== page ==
With Historically Low School Board Election Turnouts, DMPS Candidates Campaign for Change

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DES MOINES, Iowa  --  On Tuesday, voters will head to the polls for school board elections. While candidates are vying for votes, turnout for school board elections is historically low.

According to the Polk County elections office, in 2015 only 12,000 Polk County residents voted in the election. The report shows just under 5,000 of voters were from Des Moines. Candidates running for the Des Moines school board says it’s time for people to realize local elections are just as important as federal elections.

“I know that how our young people are coming out of our schools is going to determine our work force, our future citizens, how engaged they are,” says incumbent candidate Dionna Langford. “It’s something we all should be caring about, so this is an opportunity to say we have to vote.”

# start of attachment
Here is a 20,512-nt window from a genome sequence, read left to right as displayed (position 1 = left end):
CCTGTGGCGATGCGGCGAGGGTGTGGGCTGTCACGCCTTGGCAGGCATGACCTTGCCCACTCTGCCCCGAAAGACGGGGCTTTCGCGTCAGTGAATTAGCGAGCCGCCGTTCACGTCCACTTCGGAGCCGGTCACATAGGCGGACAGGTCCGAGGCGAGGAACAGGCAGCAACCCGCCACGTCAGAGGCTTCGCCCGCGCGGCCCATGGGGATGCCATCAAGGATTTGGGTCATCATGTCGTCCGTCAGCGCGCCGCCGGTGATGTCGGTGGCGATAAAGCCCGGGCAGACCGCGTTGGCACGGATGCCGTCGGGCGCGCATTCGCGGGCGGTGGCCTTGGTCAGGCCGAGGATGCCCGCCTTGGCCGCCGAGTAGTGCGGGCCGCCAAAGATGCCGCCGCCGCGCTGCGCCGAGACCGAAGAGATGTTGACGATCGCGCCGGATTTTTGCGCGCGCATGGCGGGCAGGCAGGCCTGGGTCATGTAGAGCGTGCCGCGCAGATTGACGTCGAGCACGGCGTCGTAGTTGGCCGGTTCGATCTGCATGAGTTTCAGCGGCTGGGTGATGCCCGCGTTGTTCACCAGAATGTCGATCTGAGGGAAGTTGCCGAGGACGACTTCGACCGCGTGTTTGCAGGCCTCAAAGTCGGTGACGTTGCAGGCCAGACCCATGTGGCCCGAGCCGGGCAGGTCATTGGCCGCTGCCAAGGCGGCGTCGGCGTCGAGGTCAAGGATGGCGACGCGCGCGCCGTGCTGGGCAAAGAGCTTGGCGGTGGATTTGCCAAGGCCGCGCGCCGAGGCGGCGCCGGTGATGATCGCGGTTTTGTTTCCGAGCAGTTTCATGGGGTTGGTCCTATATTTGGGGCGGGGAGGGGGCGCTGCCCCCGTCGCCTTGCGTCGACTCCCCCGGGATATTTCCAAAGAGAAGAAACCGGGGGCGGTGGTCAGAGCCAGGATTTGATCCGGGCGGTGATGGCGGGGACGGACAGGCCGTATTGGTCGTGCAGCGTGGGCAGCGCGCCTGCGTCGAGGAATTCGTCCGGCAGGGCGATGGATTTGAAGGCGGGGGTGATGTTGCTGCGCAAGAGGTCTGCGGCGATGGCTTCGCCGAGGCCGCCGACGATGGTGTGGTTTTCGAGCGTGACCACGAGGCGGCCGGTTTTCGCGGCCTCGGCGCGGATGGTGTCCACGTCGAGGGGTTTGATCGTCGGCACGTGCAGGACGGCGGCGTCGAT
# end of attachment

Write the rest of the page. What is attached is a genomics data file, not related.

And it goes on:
Starting in 2019, school board elections will be held the same day as city council elections. School board members say that should increase voter turnout.

Aside from voter turnout, candidates say there are other challenges they could face if elected. At-large candidate Louisa Dykstra says school funding will continue to be an issue.

“Schools have had to slowly squeeze budgets for the last eight years in a row. Schools are running really trim right now,” she says.

Last legislative session, lawmakers agreed to increase per student funding by one percent, a percentage that is normally much higher.

Dykstra adds focusing on issues collectively instead of narrowing in on one will better meet the needs of students and families within the district.

“I think instead of standing firm for one specific idea, we need to look at the bigger picture and say we don’t have a society or economy without public schools, so how do we make them really good.”

For a list of school board candidates, click here. Polls are open from 7 a.m. until 8 p.m. on Tuesday.